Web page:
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Demigod’s Multiplayer Problems

April 16th, 2009 by Troy Goodfellow · 5 Comments · Gas Powered Games, Stardock

Stardock CEO Brad Wardell has done a video for IGN explaining how he plans on fixing the network issues that have made Demigod’s launch a lot less smooth than it should have been.

[url=http://www.1up.com/do/newsStory?cId=3173758]In a comment to 1up’s Scott Sharkey[/url], Wardell says that the game, sold early by Gamestop, has also seen a lot of piracy, meaning the servers were clobbered a lot more heavily than he had anticipated. So the studio that is strongly against DRM has seen one of its major published titles hobbled by the lack of DRM.


5 Comments so far ↓

  • Benjamin Ferrari

    “So the studio that is strongly against DRM has seen one of its major published titles hobbled by the lack of DRM.”

    That statement is only true if DRM somehow slows piracy and if the publisher does not lose customers by using DRM.

    I don’t remember Brad Wradell saying that piracy would not hurt the company. His argument was that it does no good fighting it with digital rights management .

    On the other hand, impulse/goo is a form digital rights management too of course.

    Regarding the Demigod release: PC Games are sold more as a service these days and not as products. The press should stop adding numbers to reviews. Review scores have never been anything but misleading for consumers, but when the game is a service, the earliest moment you can fully review it is when the service ends.

    I thought that gamespot review was quite accurate. It can be updated later when the issues are fixed. It’s just the score that will be invalid in a few days. That score is everything most people base they decision on.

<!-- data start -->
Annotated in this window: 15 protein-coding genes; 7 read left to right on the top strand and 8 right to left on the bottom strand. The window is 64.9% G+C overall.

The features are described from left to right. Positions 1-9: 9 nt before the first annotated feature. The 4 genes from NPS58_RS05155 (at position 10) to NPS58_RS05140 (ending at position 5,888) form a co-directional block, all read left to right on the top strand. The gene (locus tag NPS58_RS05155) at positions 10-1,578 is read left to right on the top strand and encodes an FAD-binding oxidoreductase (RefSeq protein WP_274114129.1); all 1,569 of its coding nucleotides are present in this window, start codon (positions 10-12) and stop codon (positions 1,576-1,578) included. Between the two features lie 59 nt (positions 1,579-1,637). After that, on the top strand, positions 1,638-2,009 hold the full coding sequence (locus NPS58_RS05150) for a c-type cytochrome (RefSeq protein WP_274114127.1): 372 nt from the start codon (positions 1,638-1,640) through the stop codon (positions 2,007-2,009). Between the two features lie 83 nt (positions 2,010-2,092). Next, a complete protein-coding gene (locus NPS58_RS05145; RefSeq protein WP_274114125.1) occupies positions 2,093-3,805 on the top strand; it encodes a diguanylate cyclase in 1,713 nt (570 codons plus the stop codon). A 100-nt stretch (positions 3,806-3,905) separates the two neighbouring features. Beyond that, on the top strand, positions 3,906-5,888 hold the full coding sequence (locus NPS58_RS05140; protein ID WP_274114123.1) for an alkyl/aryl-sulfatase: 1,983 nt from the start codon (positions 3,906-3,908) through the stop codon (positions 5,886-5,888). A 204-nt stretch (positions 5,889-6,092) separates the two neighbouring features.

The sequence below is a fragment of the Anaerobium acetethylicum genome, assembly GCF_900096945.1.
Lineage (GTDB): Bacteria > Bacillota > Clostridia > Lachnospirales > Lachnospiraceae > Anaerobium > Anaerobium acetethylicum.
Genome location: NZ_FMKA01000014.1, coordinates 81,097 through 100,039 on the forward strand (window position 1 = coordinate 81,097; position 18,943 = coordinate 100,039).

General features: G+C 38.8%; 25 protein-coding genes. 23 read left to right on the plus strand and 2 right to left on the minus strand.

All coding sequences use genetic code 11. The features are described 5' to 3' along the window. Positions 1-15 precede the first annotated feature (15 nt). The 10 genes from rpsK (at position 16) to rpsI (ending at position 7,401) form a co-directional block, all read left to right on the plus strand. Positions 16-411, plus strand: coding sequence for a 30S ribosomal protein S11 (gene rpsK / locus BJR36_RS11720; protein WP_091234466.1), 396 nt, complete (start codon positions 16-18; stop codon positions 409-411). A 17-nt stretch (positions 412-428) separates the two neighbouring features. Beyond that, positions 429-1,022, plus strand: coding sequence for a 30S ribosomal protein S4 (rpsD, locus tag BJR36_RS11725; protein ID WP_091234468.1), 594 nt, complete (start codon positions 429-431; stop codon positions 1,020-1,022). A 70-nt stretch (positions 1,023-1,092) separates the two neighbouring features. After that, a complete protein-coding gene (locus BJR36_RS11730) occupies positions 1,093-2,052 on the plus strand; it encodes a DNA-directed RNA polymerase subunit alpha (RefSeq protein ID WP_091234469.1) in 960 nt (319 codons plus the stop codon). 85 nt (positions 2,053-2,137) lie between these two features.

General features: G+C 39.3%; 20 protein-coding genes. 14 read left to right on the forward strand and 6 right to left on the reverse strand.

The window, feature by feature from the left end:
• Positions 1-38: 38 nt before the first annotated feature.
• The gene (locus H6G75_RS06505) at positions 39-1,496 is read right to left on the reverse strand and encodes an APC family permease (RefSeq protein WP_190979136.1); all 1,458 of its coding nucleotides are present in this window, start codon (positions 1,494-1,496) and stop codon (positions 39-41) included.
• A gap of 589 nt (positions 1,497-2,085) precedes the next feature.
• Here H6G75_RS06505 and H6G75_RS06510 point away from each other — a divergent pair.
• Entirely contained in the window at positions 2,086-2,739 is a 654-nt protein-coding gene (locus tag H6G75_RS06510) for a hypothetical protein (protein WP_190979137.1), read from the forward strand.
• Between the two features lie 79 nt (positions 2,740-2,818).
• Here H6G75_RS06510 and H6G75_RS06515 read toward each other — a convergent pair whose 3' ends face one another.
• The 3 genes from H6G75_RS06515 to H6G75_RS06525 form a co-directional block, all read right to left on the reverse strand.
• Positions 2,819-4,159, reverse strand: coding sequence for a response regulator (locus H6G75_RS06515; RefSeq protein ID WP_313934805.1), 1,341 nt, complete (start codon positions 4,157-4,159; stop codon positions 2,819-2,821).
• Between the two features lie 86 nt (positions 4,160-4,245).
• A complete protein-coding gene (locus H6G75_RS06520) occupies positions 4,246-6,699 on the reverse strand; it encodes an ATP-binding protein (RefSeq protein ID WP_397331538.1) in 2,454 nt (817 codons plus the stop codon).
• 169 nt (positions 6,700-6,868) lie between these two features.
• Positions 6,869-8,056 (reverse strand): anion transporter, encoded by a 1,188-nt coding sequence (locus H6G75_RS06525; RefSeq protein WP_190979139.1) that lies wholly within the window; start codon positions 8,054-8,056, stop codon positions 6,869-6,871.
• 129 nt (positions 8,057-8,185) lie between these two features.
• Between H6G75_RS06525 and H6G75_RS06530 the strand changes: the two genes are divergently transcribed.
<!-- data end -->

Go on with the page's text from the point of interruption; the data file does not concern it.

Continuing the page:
What I as a consumer would really like to see from Game Magazines: Game reviews containing a link to Publisher/Developer Profiles, where anyone could see how the Consumer was treated in the recent past. How many updates, what free/paid content etc. That’s as important to the consumer as what is in the game at release.

    And, by all means, get rid of the scores.

  • George Geczy

    “So the studio that is strongly against DRM has seen one of its major published titles hobbled by the lack of DRM.”

    This also presupposed that the amount of piracy due to the lack of DRM is significantly more than if DRM were in place. Given that the average time-to-crack of a major release is under 12 hours, I’m not sure how much effect DRM would have.

    I don’t know the details of why pirated copies could be overloading the servers, but a simple “one connection per cd key” system should resolve that, no DRM required.

    Just as interesting is the fact that Gamespot gave such a bad review score for the ‘day 0’ issues – compare this to the minimal hit that the Empire Total War score got for it’s own, arguably just as bad, day 0 issues.

    And maybe most telling of all is the publisher reaction – compare Creative Assembly’s “there’s no problem here, and Tom Chick doesn’t exist” approach to Stardock’s “sorry, and we won’t sleep till we get this fixed” approach.


  • Cautiously Pessimistic

    A third thing to consider is that part of the “No DRM” policy is providing incentive to buy the game for the additional content and maintenance/upgrades that go on after the release. If the pirated copy hooks someone to the point that they end up buying the game because of the neato bell or whistle in the 2d content release, that effectively replaces a pirated copy with a sale.

  • James Allen

    What, people still pay attention to Gamespot?